Dating as a Single Parent

By: Diana Shepherd
Last Update: October 29, 2016

After your relationship breaks down, you need to invest some time and effort to heal your broken heart. Once you have gotten past the “walking wounded” stage, you may be interested in finding a new mate. On the other hand, some single parents avoid the dating world altogether, choosing instead to devote all their time outside work to their children.

However, experts say that becoming socially active after divorce can help prevent a parent from becoming unhealthily obsessive about his or her parenting role. In fact, when single parents design their lives to revolve around the kids, they can end up harming the children by relying too heavily on them to fill the gap left by the departure of the other parent.

On the flip side, don't feel you have to run out and find a new mate to provide another parent for your kids. Your kids are probably better off with you alone than with your rebound-romance interest.

Dating can be stressful at the best of times – and dating when you have young children can be especially challenging. Here are a few questions to ask yourself to make re-entering the dating world easier on you and your kids.

  • What type of companionship are you seeking? Are you looking for new friends, a casual date for a Saturday night when the kids are with your ex, or are you hoping to remarry?
  • What specific qualities in a mate will complement you, your children, and your lifestyle? You may find “bad boys/girls” attractive, but are those qualities you want around your children?
  • Are you willing to date another single parent? He/she should be able to understand and empathize with your situation, but finding time to spend together can be a real problem if your custody schedules don’t match.
  • Have you talked to your children about the fact that you’re considering (or have already started) dating again?Be prepared for negative reactions: the kids may view your dates as competition for your love and attention, and it will certainly destroy their hopes that you and you ex will get back together. Ask yourself these questions when deciding whether to let your kids know that you’re dating:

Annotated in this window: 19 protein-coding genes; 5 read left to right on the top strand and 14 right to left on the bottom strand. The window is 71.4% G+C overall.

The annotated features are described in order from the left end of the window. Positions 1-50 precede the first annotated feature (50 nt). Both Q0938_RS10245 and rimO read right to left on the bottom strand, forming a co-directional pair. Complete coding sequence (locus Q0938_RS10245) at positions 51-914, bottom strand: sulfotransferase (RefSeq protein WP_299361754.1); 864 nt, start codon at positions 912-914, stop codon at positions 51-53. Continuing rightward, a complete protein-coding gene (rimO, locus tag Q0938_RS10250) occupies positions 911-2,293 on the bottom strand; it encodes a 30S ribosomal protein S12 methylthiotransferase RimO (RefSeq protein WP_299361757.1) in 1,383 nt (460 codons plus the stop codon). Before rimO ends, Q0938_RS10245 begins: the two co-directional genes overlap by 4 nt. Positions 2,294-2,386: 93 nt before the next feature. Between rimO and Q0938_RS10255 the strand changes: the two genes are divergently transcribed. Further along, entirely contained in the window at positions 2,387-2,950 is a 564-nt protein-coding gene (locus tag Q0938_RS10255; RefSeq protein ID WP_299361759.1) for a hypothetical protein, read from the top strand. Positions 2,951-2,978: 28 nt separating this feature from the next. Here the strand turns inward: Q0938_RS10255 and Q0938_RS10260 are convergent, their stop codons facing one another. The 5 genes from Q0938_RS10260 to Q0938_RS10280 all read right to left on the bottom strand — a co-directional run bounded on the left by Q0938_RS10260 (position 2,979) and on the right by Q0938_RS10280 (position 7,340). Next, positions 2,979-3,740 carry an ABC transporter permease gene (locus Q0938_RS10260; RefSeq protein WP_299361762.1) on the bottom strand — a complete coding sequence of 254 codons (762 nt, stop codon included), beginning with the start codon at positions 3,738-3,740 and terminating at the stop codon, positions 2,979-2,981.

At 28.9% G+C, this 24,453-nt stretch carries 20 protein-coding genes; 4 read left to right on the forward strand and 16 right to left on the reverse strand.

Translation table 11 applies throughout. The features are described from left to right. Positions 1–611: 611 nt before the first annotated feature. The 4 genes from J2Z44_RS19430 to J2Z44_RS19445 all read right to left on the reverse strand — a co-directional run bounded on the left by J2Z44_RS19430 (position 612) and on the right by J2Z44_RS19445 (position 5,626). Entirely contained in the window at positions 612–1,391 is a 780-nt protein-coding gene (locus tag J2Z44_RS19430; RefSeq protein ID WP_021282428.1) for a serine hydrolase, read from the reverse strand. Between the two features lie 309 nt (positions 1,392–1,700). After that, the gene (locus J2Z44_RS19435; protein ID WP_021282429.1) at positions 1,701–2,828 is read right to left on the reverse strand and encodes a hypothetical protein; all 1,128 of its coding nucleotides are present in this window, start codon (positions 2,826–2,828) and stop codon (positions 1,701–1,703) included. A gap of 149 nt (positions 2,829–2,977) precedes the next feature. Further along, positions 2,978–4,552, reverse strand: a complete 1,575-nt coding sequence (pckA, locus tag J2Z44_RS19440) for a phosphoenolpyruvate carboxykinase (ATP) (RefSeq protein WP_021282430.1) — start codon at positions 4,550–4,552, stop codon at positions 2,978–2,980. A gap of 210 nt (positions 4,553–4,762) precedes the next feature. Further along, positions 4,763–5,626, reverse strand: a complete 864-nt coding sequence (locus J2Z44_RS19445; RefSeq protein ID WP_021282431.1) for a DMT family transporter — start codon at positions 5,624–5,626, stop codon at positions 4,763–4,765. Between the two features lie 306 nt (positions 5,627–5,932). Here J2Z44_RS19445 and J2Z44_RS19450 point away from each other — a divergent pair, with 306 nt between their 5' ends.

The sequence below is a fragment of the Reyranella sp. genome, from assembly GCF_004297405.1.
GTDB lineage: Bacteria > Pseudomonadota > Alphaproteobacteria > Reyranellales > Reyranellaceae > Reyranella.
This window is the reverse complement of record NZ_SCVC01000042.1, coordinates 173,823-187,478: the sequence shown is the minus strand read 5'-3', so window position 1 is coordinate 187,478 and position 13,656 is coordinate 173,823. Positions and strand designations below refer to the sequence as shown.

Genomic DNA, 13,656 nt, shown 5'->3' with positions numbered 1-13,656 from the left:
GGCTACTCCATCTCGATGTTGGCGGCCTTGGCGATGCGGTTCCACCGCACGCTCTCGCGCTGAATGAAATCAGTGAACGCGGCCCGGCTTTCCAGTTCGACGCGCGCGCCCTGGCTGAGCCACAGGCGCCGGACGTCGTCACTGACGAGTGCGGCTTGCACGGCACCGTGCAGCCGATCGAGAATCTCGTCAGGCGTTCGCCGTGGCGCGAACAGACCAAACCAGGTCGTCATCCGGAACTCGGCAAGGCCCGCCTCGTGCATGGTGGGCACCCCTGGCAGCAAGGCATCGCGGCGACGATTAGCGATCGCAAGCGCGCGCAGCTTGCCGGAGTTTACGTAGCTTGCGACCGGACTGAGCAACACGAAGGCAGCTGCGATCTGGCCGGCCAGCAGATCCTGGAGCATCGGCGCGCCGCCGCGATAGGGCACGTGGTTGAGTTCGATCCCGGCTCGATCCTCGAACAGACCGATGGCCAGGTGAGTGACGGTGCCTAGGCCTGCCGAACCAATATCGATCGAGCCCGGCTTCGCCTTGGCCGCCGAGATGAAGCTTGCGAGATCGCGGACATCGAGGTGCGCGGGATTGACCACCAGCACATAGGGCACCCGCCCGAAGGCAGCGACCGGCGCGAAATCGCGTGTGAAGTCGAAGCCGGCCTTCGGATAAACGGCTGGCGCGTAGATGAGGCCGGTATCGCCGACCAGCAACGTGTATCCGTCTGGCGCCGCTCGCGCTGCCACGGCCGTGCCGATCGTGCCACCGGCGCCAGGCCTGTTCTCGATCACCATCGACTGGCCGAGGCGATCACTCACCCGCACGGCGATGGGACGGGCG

• Have your children dealt with their feelings of sadness or anger about the divorce? Some children just need time and support from their parents and friends, while others require professional assistance to adjust with the changes in their family. If one of more or your children is not coping well, either delay dating or delay telling them about your dating until they have successfully dealt with their emotions.
    • You may be ready to date again, but are your children ready to accept a new adult into their lives? Some children are more upset about the divorce than either parent.
    • Do you have excellent lines of communications with your children? Are you certain that your child tell you if he/she were feeling concerned or threatened – either by the fact of your dating or your choice of dates?
  • Have you thought about when you should introduce a new love interest to your children? You should be sure that the relationship is serious and committed on both parts before telling your children. The last thing they need is a revolving door of new “uncles” or “aunts” who will disappear from their lives as suddenly as they appeared.

One of the greatest challenges of single parenting is being able to take care of your needs for adult companionship and love while nurturing your children at the same time. Take your time: don’t rush into a new relationship because you fear being alone. When you do meet someone special, take the time for everyone to get to know each other really well before embarking on remarriage or moving in together – for your sake, your new partner’s sake, and for the sake of the children.

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